Post feature RSS INTEL CORP "LEVEL UP 2010 game contest" -SYNTH Finalist (required 2500 abstract)

This is a copy of the 2500 word abstract that SYNTH:ELECTROPIX (SYNTH v1.505) was requested by the INTEL CORP, to be a finalist in "LEVEL UP 2010". It is a good description about SYNTH the video, and is for publishers too. The abstract is titled "BUILT ON SIN"

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Designed and Programmed By Rhys Paul Hovey
(C)2010 Rhys Paul Hovey

AKA "" (Paul Richard)


System Specs:
nVidia geforce 260 or greater
Quad Core CPU (i7-920 recommended)
4GB of RAM

SYNTH(tm) is a 64 BIT MS Windows video game in which the player is transported to a neon electric fantasy world, of “synthetic nature duality artwork” based 100% on mathematical processes. Explore pseudo-infinite 3D “fractillian” landscapes while battling the elements, as they slowly squeeze your lifeforces away. SYNTH features several gameplay mechanisms and weapons, including wind physics and weapons, “active structure emitter weapons” (for creating barricades and “soft body” like clusters ect), flight, virtual “swimming in nothingness” , jumps, and a built in 8 track dynamic sequence remixer, with 24 real time DSP effects. SYNTH's download size is only 24 megs, which is almost entirely CD quality stereo audio, for the sound-fx, and dynamically “synthesized/remixed” sound track.

SYNTH has a highly experimental design and utilizes up to date PC game hardware. SYNTH has been in development in “hobby time” for almost 3 years, and represents a massive “out of the box” work for programmer artist Rhys Paul Hovey. Rooted in conventional AAA video game engineering, computer science, and audio production, SYNTH was designed with personal “math art killer app” vanity, and was heavily influenced by ancient mathematical mysticism and history, such as the evil cult of the euclidean, all the way up to modern fractals and beyond. Through the use of “horrifyingly complex” mathematical processes, these visions come to life, in “tree bark inkblot” formations, on hillsides, platforms, and other interactive game areas. See “Phantom Surface Advertising (Moddb)”. The word SIN appears in it's “dead C++ scroll”, approx 900 times as of version 1.404

SYNTH has a full 3D environment, rendered into openGL 2.0 with GLSL. It has a complete and custom physics / collision system, and is by no means a “Mandelbrot bitmap” game, it's graphics tend to be more vectorized, volumetric, and has many interesting effects including “fur” and “execute buffer” plants. It has a 3D non-convex object collisions as well as super easy to control 3D mechanics. It currently runs 12 threads simultaneously, most doing completely different processes.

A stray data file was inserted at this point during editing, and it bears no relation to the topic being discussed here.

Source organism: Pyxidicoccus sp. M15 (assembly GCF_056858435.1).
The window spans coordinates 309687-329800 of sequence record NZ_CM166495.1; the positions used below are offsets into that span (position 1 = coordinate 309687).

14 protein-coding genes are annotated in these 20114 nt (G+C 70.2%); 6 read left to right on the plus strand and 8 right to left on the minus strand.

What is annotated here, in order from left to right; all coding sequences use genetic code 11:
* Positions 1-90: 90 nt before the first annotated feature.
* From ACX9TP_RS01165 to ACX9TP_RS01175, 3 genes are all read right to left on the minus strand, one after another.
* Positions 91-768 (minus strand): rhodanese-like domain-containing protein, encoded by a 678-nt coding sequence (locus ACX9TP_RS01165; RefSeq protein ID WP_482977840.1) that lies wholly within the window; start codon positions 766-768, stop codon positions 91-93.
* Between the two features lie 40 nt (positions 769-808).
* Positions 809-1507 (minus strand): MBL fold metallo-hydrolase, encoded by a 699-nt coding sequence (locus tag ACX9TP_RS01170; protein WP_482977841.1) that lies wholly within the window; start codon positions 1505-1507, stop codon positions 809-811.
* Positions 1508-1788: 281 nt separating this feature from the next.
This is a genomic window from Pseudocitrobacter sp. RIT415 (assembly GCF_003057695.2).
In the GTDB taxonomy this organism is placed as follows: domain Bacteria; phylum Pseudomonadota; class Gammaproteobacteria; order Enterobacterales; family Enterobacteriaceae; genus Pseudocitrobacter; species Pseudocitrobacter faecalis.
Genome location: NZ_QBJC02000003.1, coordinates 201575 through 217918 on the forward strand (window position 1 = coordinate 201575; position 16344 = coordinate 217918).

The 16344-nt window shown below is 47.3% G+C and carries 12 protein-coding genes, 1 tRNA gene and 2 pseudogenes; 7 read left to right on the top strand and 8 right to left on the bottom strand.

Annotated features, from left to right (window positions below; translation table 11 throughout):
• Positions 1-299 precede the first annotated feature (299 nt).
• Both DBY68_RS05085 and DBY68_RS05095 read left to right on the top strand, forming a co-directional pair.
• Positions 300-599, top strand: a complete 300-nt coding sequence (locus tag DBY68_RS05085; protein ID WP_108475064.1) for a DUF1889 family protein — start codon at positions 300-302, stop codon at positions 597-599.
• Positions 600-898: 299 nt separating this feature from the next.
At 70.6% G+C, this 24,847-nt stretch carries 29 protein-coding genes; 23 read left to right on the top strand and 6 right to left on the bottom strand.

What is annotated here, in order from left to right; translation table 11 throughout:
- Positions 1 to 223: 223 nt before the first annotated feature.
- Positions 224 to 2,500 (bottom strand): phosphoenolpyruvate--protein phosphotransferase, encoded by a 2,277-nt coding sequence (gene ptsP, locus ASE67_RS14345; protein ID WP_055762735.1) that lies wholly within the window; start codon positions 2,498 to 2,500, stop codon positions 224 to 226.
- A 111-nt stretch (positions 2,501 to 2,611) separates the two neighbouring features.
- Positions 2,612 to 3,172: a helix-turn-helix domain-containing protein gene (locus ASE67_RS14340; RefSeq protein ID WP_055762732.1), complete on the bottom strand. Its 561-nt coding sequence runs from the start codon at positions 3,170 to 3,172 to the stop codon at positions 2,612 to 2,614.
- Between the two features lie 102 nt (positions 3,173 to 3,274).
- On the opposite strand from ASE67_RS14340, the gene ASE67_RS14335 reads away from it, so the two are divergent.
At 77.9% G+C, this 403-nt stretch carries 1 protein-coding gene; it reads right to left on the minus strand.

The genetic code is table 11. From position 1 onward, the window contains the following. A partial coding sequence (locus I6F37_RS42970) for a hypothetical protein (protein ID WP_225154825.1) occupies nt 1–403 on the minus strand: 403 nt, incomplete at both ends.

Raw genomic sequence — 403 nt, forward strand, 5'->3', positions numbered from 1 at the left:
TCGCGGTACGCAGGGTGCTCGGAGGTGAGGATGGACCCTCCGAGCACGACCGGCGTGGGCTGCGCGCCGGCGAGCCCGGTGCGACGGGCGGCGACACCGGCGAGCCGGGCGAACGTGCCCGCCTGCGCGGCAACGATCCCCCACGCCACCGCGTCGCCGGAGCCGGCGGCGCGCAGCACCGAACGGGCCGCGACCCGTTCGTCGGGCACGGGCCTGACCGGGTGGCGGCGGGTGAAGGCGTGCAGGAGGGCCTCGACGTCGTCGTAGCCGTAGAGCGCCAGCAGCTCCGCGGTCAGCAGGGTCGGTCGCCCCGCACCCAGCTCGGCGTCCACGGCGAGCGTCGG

(takes almost 90 seconds to “load/generate”)

Because SYNTH is entirely mathematically generated, there are no asset files, SYNTH is one 33 MB executable file, mostly of which is audio data. On startup, SYNTH takes about 45-90 seconds to generate it's initial graphics palette, and then approx 60 seconds to generate every new level. Levels are generated from 4 letter word seeds, such as “sinx”. SYNTH's level generation process is unbelievably computationally complex compared to it's run time processes, featuring exponential complexity, recursion, and heavy stochastic methods. SYNTH stores a large amount of precomputed data, due to this fact, and requires 4GB of RAM, and 64 Bit addressing. At present, the “level generation” and “palette creation” stages are single threaded, and the “real time” procedural section is multi-threaded. The “real time” procedural generation system, will start to further mature in future versions at 6-8 core CPU's become popular. For example in v1.404 an entire “core” is spend on one single “animated texture”, that generates several gigabytes of frames as it evolves at run time at high resolution.


Just as SYNTH generates its graphics, it also generates its soundtrack, via a 8 track sample remixing synthesizer, built on Microsoft directSound 8. SYNTH does it's own internal sound mixing, and sequence remixing tricks on top of directSound8, and uses it's real time DSP effects (24 total). With less than 30 megs of audio data, SYNTH has full sound effects and soundtrack, featuring 5 real time sequences, that can play for hours, and respond to the users actions in the game. SYNTH's soundtrack is not for the light of ear, nor for the conservative of mind, it's a loud experimental “drum and bass” like oddity. Although SYNTH is actually a “beat box” to some degree, featuring dedicated “randomizers” and “break beat” functions mapped to keys, the sound is never actually part of the game.